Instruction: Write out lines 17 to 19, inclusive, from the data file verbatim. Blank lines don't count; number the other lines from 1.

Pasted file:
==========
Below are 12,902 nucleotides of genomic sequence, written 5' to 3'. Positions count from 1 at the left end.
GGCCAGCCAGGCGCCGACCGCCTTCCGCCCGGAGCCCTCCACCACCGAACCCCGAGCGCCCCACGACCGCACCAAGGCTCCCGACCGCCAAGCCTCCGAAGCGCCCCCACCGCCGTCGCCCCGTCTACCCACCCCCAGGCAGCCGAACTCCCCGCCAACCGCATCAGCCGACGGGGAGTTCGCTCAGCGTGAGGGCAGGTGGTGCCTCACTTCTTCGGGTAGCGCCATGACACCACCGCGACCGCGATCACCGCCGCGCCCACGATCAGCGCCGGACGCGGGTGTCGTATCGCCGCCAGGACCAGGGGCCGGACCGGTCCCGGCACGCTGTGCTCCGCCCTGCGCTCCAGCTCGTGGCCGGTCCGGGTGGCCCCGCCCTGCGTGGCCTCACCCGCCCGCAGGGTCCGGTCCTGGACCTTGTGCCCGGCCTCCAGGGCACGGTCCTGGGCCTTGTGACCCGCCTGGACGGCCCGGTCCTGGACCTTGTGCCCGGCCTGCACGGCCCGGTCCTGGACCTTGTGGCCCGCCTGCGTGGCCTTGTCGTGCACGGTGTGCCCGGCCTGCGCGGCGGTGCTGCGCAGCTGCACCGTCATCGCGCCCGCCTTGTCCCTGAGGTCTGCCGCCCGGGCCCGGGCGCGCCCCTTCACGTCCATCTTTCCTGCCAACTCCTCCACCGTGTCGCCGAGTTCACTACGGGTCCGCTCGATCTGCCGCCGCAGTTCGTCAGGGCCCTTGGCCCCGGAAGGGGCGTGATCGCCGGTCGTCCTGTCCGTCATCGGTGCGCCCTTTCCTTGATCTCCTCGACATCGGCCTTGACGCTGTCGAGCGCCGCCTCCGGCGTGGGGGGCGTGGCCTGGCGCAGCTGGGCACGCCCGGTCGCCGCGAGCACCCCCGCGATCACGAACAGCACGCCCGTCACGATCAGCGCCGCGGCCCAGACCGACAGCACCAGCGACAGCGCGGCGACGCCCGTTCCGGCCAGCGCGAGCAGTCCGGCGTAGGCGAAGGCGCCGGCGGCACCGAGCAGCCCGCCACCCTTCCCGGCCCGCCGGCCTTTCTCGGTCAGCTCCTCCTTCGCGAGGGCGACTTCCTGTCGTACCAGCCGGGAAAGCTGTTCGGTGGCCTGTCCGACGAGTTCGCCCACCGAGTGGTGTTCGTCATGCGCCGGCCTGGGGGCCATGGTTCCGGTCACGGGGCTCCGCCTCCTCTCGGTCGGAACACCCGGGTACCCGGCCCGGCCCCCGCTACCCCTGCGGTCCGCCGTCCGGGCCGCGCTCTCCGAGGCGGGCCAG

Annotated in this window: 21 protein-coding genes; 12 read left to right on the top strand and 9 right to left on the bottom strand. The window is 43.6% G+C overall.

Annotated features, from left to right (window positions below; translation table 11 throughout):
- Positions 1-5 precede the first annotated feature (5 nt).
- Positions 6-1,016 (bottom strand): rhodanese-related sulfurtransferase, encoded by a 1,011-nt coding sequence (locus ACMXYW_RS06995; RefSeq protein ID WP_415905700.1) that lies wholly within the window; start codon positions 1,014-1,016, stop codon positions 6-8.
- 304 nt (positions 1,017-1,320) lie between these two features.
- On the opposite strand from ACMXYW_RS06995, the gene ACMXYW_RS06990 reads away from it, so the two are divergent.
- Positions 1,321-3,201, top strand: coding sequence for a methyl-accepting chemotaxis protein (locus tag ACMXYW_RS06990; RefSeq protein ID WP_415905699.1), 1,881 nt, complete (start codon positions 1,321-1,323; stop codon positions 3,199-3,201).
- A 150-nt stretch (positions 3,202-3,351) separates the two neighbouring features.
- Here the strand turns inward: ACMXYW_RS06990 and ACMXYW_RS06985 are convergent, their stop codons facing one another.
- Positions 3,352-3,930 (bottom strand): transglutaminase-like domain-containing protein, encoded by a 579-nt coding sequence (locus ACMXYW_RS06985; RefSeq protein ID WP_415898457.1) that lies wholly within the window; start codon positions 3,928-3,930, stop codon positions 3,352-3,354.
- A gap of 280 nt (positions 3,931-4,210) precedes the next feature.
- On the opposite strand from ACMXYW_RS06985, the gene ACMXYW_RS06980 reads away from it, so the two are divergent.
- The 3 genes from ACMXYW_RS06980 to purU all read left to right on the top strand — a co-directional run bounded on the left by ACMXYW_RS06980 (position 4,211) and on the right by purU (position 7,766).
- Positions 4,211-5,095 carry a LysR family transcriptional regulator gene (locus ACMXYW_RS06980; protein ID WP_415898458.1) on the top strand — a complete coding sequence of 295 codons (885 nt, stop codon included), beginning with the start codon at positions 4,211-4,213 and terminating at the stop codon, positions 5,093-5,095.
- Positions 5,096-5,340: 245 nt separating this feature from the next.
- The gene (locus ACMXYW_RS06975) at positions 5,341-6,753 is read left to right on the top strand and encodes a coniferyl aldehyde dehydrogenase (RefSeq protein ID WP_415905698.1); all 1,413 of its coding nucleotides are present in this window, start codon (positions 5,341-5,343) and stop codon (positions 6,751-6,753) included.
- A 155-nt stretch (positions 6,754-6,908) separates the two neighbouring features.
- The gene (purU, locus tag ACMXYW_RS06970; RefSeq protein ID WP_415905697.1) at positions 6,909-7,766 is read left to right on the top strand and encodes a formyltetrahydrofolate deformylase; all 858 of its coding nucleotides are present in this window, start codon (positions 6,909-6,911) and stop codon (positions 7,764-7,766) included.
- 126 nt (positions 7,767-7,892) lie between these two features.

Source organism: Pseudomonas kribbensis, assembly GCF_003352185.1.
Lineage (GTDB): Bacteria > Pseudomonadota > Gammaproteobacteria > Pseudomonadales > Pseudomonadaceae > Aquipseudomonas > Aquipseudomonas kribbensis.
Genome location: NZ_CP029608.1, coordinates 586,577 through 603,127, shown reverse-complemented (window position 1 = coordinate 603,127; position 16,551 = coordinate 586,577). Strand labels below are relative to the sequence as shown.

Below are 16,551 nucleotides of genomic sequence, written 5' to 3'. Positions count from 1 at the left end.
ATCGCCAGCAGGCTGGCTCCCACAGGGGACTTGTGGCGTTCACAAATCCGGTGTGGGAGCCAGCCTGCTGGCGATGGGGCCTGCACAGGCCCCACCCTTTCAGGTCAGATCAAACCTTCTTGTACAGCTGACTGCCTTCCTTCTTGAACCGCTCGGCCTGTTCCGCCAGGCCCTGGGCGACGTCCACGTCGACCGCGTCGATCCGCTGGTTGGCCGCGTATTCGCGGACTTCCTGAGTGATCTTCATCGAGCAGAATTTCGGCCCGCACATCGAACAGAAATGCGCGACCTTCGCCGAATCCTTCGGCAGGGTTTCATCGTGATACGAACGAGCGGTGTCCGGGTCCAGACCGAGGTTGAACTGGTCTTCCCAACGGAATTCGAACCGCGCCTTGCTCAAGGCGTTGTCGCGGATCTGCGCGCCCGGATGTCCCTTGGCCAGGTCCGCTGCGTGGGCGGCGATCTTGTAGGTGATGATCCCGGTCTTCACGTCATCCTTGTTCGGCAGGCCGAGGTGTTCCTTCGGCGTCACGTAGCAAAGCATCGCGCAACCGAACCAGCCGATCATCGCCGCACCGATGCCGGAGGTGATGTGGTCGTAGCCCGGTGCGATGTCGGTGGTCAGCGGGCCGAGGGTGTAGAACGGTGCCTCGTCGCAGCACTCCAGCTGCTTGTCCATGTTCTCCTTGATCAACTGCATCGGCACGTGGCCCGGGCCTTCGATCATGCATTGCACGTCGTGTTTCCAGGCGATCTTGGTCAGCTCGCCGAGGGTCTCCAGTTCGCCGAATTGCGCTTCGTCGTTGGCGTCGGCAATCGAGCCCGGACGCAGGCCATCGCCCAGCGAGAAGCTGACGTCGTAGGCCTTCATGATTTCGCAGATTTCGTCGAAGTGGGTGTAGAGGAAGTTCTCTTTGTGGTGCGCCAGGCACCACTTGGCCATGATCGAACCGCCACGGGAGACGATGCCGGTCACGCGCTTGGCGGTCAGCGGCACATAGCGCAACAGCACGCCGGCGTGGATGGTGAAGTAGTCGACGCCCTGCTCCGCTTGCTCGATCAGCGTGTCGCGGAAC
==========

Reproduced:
- Positions 5,096-5,340: 245 nt separating this feature from the next.
- The gene (locus ACMXYW_RS06975) at positions 5,341-6,753 is read left to right on the top strand and encodes a coniferyl aldehyde dehydrogenase (RefSeq protein ID WP_415905698.1); all 1,413 of its coding nucleotides are present in this window, start codon (positions 5,341-5,343) and stop codon (positions 6,751-6,753) included.
- A 155-nt stretch (positions 6,754-6,908) separates the two neighbouring features.